TORONTO Large crowds, gridlock, and a lack of free public transit drew criticism from the media following the third annual Scotiabank Nuit Blanche held last October. This year, when the all-night contemporary art party returns for its fourth incarnation on October 3, the event will be more walkable, with installations placed closer together, three key roads closed to traffic, and expanded T.T.C. service. “We are significantly enhancing the experience for the nearly one million people we expect to see in the streets that night,” Mayor David Miller announced this week.
The city is planning to create three pedestrian areas with the planned closures of the Bay Street corridor from Gerrard Street to Front Street, McCaul Street from Grange Road to Dundas Street West, and Liberty Street from Dufferin Street to Pirandello Street. The T.T.C. will also expand its all-night service to a larger portion of the subway line. Trains will run all night on the Bloor-Danforth line from Keele to Woodbine and on the Yonge/University/Spadina line from St. Clair West to Eglinton station. Service on the 509 Harbourfront streetcar will also be extended overnight to transport people from Union Station to Liberty Village.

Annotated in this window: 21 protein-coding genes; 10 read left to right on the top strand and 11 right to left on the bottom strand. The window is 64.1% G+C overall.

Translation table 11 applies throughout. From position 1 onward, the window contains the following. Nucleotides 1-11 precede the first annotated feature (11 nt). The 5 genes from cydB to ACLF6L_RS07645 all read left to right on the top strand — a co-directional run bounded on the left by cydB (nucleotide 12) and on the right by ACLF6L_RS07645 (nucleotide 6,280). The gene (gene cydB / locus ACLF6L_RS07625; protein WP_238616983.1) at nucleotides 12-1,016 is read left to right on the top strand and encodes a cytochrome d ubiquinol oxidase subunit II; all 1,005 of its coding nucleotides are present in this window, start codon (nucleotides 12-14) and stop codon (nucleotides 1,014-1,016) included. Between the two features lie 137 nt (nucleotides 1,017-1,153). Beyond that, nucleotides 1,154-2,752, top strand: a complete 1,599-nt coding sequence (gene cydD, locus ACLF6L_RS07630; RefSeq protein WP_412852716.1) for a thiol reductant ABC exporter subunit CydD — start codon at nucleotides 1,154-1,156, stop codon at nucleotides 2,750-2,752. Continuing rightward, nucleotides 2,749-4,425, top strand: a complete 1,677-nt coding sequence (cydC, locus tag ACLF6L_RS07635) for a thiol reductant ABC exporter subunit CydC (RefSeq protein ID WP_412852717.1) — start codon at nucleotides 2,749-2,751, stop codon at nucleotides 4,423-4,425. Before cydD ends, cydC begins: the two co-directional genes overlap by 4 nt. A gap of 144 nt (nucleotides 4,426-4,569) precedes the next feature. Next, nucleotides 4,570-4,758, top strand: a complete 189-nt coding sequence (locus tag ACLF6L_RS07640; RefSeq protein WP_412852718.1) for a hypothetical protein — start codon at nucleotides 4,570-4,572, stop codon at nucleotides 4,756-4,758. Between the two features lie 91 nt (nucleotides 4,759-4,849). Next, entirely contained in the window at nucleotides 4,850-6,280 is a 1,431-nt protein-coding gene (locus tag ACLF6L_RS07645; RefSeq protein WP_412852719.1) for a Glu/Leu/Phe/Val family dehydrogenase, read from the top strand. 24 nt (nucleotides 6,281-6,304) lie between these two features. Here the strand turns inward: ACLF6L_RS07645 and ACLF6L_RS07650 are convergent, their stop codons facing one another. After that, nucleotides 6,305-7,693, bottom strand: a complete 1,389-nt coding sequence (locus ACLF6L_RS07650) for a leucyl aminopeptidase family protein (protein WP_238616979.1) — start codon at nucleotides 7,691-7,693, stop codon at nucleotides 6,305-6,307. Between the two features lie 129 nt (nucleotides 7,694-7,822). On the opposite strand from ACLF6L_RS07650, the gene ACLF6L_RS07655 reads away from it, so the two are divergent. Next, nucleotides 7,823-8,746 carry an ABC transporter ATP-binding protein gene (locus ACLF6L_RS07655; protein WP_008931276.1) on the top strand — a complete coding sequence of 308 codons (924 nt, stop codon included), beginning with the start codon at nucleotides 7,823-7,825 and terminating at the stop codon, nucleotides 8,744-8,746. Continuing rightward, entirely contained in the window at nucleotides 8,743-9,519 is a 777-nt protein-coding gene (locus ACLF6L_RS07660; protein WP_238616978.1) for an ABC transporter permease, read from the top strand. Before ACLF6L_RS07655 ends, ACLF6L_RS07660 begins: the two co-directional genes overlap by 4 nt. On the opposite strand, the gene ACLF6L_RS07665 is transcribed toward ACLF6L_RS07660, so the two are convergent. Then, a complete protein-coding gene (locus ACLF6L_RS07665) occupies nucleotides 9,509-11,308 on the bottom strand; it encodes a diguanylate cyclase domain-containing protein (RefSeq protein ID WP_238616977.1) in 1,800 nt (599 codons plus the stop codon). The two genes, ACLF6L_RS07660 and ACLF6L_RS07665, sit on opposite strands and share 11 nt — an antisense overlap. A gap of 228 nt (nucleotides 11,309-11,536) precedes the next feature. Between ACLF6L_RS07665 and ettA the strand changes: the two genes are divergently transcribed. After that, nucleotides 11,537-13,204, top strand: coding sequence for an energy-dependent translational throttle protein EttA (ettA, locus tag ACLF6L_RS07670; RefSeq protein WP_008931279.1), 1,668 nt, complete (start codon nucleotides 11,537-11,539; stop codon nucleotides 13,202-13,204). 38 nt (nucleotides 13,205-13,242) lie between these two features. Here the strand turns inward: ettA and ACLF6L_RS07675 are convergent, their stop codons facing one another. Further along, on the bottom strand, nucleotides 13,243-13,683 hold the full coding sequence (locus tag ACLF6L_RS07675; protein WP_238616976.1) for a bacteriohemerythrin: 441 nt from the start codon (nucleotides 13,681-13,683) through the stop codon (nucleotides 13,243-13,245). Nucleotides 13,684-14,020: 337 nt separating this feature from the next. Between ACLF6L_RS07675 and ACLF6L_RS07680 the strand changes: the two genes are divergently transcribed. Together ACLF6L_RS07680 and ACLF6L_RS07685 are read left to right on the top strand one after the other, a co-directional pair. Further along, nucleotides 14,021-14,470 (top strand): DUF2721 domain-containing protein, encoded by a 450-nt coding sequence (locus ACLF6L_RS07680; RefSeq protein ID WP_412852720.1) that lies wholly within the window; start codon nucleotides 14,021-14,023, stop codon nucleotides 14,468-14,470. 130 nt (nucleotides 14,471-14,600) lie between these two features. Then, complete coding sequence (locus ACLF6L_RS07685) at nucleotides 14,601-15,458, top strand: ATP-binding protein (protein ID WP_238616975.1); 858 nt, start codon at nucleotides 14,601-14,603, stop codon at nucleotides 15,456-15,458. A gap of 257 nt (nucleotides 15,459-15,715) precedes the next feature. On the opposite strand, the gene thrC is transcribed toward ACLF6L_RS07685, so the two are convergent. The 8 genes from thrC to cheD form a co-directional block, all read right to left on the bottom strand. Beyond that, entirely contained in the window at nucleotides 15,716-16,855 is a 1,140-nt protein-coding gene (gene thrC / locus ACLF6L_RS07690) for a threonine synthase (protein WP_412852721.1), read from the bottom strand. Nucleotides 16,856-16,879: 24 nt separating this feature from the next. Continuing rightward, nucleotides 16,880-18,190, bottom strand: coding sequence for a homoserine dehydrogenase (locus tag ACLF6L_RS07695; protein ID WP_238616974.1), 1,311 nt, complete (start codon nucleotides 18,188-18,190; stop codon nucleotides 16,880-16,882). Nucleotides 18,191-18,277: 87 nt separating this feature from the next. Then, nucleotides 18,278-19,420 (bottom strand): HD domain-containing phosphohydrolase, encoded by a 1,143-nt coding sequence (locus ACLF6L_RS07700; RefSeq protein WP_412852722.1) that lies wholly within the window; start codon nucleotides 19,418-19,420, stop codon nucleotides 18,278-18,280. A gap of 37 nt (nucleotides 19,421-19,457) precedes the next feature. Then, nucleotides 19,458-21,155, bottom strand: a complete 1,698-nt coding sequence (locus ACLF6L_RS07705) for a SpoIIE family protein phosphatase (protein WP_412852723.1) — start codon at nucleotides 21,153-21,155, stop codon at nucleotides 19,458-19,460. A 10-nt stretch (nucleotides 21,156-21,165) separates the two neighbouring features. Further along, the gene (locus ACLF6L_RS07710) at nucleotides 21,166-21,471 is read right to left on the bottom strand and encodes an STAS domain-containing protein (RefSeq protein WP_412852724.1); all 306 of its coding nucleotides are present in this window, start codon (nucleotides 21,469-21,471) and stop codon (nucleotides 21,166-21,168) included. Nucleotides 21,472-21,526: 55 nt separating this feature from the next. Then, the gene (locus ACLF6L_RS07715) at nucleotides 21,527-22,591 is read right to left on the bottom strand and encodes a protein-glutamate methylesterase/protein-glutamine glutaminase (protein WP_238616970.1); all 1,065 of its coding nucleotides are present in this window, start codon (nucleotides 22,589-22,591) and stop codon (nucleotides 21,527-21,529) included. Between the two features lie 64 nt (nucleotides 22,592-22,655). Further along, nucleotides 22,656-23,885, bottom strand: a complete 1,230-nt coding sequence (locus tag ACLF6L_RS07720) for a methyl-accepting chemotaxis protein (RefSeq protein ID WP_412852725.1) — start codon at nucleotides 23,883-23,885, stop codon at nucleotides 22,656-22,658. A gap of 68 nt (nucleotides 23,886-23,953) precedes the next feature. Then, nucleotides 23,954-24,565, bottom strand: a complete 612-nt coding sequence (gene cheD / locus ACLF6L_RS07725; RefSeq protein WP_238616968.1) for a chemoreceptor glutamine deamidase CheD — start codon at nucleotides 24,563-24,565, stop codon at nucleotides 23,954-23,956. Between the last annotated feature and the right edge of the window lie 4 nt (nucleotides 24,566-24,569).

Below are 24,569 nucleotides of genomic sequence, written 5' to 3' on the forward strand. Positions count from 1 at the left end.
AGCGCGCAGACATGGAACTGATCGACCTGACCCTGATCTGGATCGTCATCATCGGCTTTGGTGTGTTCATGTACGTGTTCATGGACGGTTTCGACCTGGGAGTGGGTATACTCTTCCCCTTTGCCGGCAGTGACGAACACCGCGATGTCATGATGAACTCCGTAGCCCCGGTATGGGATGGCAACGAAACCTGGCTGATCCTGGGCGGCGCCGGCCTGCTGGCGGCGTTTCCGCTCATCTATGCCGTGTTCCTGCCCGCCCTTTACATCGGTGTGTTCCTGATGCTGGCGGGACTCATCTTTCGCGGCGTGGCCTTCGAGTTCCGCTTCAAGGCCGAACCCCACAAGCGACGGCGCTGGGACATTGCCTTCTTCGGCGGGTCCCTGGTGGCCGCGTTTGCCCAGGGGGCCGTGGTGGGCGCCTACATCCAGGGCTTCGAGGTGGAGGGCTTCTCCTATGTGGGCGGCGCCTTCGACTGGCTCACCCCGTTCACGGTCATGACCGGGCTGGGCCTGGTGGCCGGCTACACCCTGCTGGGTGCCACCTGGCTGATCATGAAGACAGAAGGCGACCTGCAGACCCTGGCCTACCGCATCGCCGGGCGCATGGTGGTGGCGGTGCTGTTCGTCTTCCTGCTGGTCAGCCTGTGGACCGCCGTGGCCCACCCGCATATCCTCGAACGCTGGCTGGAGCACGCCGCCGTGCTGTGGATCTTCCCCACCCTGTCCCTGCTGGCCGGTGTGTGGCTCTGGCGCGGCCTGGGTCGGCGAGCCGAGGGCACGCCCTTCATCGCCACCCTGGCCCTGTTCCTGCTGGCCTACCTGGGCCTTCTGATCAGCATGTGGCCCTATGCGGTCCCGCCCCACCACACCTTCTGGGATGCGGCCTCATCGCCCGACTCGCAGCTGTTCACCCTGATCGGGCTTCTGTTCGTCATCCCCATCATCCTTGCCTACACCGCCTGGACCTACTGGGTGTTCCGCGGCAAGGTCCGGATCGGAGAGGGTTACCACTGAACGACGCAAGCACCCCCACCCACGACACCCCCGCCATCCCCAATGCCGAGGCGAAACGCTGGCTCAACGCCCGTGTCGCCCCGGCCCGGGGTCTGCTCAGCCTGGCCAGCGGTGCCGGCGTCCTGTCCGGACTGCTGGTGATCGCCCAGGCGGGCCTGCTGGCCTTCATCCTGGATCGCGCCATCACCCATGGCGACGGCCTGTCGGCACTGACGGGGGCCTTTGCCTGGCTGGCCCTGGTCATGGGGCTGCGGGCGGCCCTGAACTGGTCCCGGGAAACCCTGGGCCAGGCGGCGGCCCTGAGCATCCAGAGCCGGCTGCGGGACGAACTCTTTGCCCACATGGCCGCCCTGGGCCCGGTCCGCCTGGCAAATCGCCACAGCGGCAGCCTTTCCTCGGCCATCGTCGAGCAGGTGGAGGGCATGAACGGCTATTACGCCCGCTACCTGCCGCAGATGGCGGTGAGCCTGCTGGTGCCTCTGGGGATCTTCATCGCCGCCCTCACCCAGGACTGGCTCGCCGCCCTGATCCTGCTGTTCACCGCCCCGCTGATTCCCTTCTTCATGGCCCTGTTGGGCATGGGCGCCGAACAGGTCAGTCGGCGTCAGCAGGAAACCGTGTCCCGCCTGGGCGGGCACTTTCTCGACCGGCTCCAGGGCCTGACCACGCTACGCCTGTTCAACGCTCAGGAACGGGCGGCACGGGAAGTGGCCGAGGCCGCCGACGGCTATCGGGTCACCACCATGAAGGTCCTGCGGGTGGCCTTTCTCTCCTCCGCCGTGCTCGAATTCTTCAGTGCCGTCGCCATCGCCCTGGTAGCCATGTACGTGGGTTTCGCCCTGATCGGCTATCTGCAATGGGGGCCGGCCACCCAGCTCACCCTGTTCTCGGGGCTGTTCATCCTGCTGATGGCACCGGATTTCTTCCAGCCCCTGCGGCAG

During a press conference held at the Art Gallery of Ontario Tuesday, the mayor also announced that the event will receive $300,000 from the Ministry of Tourism this year, which has enabled the city to increase the number of exhibition projects from 45 to 46—and to commission an installation by artist D.A. Therrien for Toronto City Hall. Therrien’s “Beautiful Light: Four Letter Word Machine” will suspend four giant light sculptures in the air above council chambers between the City Hall towers.
Scotiabank Nuit Blanche will feature 132 projects by more than 550 artists and curators this year. Highlights include Jeff Koons’s “Rabbit,” which will float high above the crowds in the Toronto Eaton Centre and “Battle Royal,” a blindfolded cage match between New York performance artist and fighter Sean ‘El Conquistador’ Leonardo and 20 other men.
In the financial district, artist Iain Baxter& will gather Toronto media personalities and celebrities to play an all-night version of Monopoly inside the Toronto Stock Exchange—with real money. And in Liberty Village, local contemporary performance artist Maria Legault will perform “The Apology Project” with the assistance of dozens of paper-bag-clad performers who will congest a public walkway and personally apologize to everyone who ventures through them for the duration of the night.
Full programming details will be announced in July.